“We’ll often hear landowners assure us that they’re the custodians and have looked after it for centuries. But the land isn’t in great shape now, and if we want to fix it, maybe we should all become custodians,” he says. 

Shrubsole does add that not all landowners are wreaking havoc on the environment, with many already “doing plenty” for the environment.

Examples include billionaire Anders Holch Povlsen, who has rewilded a vast area of the Highlands, while organisations controlling a third of England’s land signed a pact to boost biodiversity just last week. 

Land campaigners remain divided over the issue of land reform. There are divergent opinions on whether community, private, or state ownership would be the best model to climate-friendly land management.

For Steele, it’s the lack of diversity in ownership models, rather than private ownership itself, that’s at the heart of the issue. 

Yet for McCann, “the matter of who owns the land can matter very much.”

“In Sussex for example there’s an estate owned by traditional aristocratic landowners which they’ve rewilded – and it’s marvellous – but what happens if the next generation changes their mind?”

McCann also questions the recent-updated Subventions for farmersThe, which proposes to pay landowners and farmers for sustainable lands management. 

Environmental charities have already criticized a new scheme by the Department for Environment, Food and Rural Affairs, (Defra), for its inexplicable nature. Insistence on wildlife and nature that is not high-spirited

“Landowners have to be effectively bribed, paid tonnes of money by the taxpayers just to do the right thing. Why should we have to pay them?” McCann says. 

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“We need people to be able to have a say in how land is used,” he adds.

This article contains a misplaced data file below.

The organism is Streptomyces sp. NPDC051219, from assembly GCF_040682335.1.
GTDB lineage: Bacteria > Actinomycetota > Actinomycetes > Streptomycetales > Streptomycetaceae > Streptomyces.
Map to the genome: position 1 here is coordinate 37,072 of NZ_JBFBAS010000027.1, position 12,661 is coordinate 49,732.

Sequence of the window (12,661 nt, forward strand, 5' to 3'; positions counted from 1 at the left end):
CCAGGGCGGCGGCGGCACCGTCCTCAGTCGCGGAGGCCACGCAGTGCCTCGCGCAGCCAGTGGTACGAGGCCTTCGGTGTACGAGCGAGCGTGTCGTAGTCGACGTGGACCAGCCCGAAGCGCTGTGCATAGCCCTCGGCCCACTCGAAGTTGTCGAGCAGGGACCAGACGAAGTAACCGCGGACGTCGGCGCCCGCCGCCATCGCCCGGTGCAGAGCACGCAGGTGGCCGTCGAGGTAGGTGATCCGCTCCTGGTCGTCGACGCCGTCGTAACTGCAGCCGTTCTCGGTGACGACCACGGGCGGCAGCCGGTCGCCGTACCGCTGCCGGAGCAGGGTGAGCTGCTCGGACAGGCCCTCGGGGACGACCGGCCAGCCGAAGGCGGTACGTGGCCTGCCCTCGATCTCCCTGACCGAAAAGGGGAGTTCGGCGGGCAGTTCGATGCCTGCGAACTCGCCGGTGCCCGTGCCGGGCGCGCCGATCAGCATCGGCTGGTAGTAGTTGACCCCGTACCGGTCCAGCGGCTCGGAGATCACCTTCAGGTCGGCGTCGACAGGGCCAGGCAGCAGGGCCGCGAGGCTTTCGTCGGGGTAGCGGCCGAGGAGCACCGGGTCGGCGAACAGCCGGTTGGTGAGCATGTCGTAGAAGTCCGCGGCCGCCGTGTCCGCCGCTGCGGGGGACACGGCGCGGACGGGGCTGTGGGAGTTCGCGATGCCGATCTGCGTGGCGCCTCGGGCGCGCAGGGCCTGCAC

McCann says there are encouraging signs. McCann says there are some encouraging signs, including the establishment of thriving, rewilded estates in Scotland. The Scottish government has also committed to giving more land to ordinary people. 

Yet there’s still some way to go, with Shrubsole pointing out that the UK government “currently has no plan for agriculture or the management of land”.

The government’s own climate change advisers, the Climate Change Committee, recently expressed disappointment that the UK did not include such a plan in its net zero strategy, noting in its assessment of the document that “a combined decarbonisation strategy for agriculture and land is needed urgently.”

Walton states that transparency will be the first obstacle to overcome in any efforts to raise awareness about the issue.

“The lack of transparency [around ownership] prevents us having an open conversation about it and means some people are largely ignorant or unaware of concentrated landownership and the implications of that.” 

Though attempts at reform have been made, they’ve been unsuccessful because they were piecemeal, says McCann. 

He believes that there are several areas of policy that need to be addressed, including transparency in the Land Registry, inheritance reform, and changing the way profit is made from land. 

While progress thus far has been slow, the accelerating pace of climate change provides a compelling argument for land reform  that doesn’t rely on notions of historical injustice alone, says McCann.

“For a long time land reform has been about rectifying some historical injustice. While that’s totally valid, it doesn’t bring everyone along,” he says.

“It’s much more evocative to talk about why we need reform to achieve our goals on climate change, and how addressing this issue could help us meet the present and future challenges of the 21st century.”

Update: This article was updated to reflect that heather burning season is now from October to April, and not August to December, as previously stated.